The American Legislative Exchange Council (ALEC), using much of Horowitz and SAF’s language, authored an ABOR as well as a model resolution on Academic Rights designed to be adopted by state legislatures. According to their website records, the ALEC Education Task Force met on April 30, 2004 to pass the model bill and resolution. It is worth noting here that in addition to ALEC’s overtly conservative agenda, according to their website the Education Task Force itself names among its Private Sector Members the Milton and Rose Friedman Foundation, Institute for Justice, K12, Microsoft, the National Soft Drink Association, and Standard & Poors. In SAF’s year-end report, it hopes "With the help of ALEC we expect the Academic Bill of Rights will be adopted by more than twenty states within the next year."
SAF Student Chapters
The SAF website currently boasts "The creation of over 150 chapters on college and university campuses across the country. Among the schools organized are Harvard, Yale, Princeton, Duke, Brown, UCLA, and Georgia Tech." No "grassroots" movement as it claims, SAF conveniently provides the astroturf for student activism to begin.
The SAF Handbook for the start-up of student chapters includes a section entitled "How to Research Faculty Party Affiliations (Using Voter Registration Records)." The specific directions state to research typically more liberal areas of study including English, history, philosophy, political science, and sociology for tenure and tenure-track professors. It asks that only one science or tech department also be investigated in the student report.
Among the other tools for SAF chapter outreach is a form letter to administrators demanding a clause and commitment to academic diversity (the letter claims, however, that students do not seek an "artificial balance"). It also provides strategies for aggregating student involvement including asking students enrolled in the following departments if they’ve experienced any inappropriate political bias: Women’s Studies, African-American Studies, Bi/Gay/Lesbian Studies, American-Indian Studies, as well as politics, sociology, and history.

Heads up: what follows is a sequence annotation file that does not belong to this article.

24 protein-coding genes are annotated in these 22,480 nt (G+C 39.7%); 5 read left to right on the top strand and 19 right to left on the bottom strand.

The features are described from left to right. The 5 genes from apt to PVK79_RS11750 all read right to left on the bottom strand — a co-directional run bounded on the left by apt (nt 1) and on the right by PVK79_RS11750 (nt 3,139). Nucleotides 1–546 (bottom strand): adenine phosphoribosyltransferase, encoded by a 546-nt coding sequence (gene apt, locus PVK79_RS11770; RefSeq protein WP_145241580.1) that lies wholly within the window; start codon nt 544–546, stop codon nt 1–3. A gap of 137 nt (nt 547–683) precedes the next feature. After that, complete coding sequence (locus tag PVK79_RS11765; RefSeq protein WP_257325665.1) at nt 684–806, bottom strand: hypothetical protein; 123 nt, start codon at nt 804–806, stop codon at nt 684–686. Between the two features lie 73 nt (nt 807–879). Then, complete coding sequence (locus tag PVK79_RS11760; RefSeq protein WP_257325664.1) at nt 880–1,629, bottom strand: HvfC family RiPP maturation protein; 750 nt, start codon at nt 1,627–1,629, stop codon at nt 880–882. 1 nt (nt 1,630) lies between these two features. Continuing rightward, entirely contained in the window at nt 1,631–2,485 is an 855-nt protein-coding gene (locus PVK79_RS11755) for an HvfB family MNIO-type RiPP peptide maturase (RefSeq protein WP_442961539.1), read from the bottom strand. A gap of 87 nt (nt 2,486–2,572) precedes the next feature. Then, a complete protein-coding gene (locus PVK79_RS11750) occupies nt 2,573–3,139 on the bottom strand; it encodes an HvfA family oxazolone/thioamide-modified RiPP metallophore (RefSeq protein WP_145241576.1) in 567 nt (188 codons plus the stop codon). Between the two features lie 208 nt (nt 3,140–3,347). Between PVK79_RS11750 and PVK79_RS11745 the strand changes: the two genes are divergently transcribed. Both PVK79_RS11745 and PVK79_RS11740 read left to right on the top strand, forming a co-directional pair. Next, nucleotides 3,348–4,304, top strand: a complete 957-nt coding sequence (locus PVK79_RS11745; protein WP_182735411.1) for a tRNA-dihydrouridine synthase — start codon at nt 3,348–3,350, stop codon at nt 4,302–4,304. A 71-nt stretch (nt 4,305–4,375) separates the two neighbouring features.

In addition to accumulating evidence of bias (the Handbook encourages students not to address individual instances immediately and instead gather the evidence to have a case against a certain professor), SAF also recommends taking concerns beyond the school itself. It states: "if your state is host to non-profit organizations or think tanks that are sympathetic to your concerns about academia, make sure to notify them every time a complaint is not quickly resolved."
Beyond connecting to think tanks, there is also a section in the SAF Handbook encouraging members to contact their state legislators to pass the Academic Bill of Rights. As a non-profit tax-exempt 501(c)(3), the amount of time the organization is allowed to spend lobbying is limited. Thus SAF hurdles this obstacle by encouraging student chapters pick up the slack, designed to focus on lobbying for the passage of ABOR.
National Office of Students for Academic Freedom
Attn: Sara Dogan
Students for Academic Freedom
1411 K Street, NW, Suite 1100
Washington, DC 20005
Email:Sara AT StudentsforAcademicFreedom.org
Also: Elizabeth Ruiz at 1-800-752-6562, extension 202.
Other SourceWatch resources
- Stanley Fish, "'Intellectual Diversity': the Trojan Horse of a Dark Design," The Chronicle, February 13, 2004
- Scott Jaschik, "A Win for ‘Academic Bill of Rights’," Inside Higher Ed, July 7, 2005.
- Donald Lazere, "Money and Motives," Inside Higher Ed, July 20, 2005.
- June Kronholz, "Congress Wades Into Campus Politics: Republicans Push for Academic Bill of Rights To Ensure 'Dissenting Viewpoints' in Class," Wall Street Journal (sub. req'd.), October 4, 2005.
- Asheesh Kapur Siddique, "Thought Police in the Lecture Hall", Washington Post, October 28, 2006; A15.